Only a few hands went up.
More than a decade later, Campbell — now 30 — has navigated a modern odyssey of urban life and offers up The Trap as a fictional take on the experience. The film is a locally set urban thriller centering on the efforts of a group of young men to step off the inevitably violent road leading toward either incarceration or death.
While The Trap is certainly Campbell’s story, it belongs to the young black men of the Queen City. As a nation, we would love to believe that such stories should not exist anymore, but sadly they do.
I reached out to Campbell to discuss his project. As an African-American critic, I was immediately drawn to the story behind the film. I remember, as a younger man, wondering at times whether I would reach 30, even though I was seemingly on a solid path. So I wanted to know what was weighing on Campbell at the time the question about the future was introduced.
“At the time, I honestly didn’t know where I would be or if I would even make it to 30,” he says. “Growing up in the West End, we just live day by day, praying we make it to see the next day. I had already been working on music and writing a script, trying to find a way to escape being in poverty and wanting more for my family. Being the oldest of eight at the time — now it’s nine — I always knew I had to be a leader and make a way for my family. Growing up, I was always a creative person but I was just so shy I would never share my ideas.”
So Campbell went to a program at the Findlay Street Neighborhood House, which is part of the Seven Hills Neighborhood Houses social services agency, and was taught by Michael and Joan Hoxsey and Tom and Geralyn Sparough.
When the program was up, they wanted to give the youths a summer job doing a documentary about their neighborhood.
“But one of my friends insisted on doing the script that I wrote because a documentary would be boring. So in the summer of 2007 we filmed The Last Shot,” Campbell says.
After that, he decided do another movie, so he wrote The Trap in 2012 with the intention of providing an inside look at the challenges of life in his community.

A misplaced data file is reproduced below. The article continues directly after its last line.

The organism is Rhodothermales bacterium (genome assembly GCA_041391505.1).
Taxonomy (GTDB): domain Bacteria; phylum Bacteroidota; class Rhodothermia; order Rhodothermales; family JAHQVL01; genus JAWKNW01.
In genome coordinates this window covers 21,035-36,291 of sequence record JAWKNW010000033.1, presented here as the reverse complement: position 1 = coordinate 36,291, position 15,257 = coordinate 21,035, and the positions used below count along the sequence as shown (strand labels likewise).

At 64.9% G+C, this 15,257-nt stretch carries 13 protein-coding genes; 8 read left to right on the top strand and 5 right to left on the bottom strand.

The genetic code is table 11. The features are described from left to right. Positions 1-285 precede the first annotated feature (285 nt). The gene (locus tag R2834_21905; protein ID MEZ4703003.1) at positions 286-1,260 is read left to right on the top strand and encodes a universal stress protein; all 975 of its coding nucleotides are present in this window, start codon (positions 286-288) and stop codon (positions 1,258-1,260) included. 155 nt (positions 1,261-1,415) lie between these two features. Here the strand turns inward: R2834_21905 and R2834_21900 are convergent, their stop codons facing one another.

“I was using personal situations that I and other people I grew up with had been through,” he says. “During the time of filming, things started to fall apart. I lost my brother in 2012. He was murdered while attending college at Wright State University. Going through a tough time like that, I had to take a break from the film. Then, in less than a year, I lost my cousin, who also starred in the movie. It was tough to finish this film without two of the people I started with, but I knew I had to get it done.
“Shortly after 2015, another one of my close cousins was killed,” Campbell continues. “That really made me feel like I had to get this film done because I wanted to dedicate making it to them and do something positive for my community. Losing them was my biggest influence because I knew I had a purpose for why I was still here, and I used that as motivation to better myself.”
Campbell also is a singer-songwriter under the name “Jose,” and his music is in the film.
“Music is my passion,” he says. “When I’m making it or performing, I feel like that’s what I was put on this Earth to do. It makes me feel alive and it has always been my way of expressing myself. Filmmaking is also a passion of mine. It’s always been a way to help me bring my creative visions to life. So they complement each other.”
He is currently writing another script and waiting to see what happens with The Trap.
“I’m not sure if I’m going to remain in the region,” he says. “I’m just going to continue to work and see where my journey takes me.”
THE TRAP premieres at the Woodward Theater 5 p.m. Sunday. Tickets are available at woodwardtheater.com.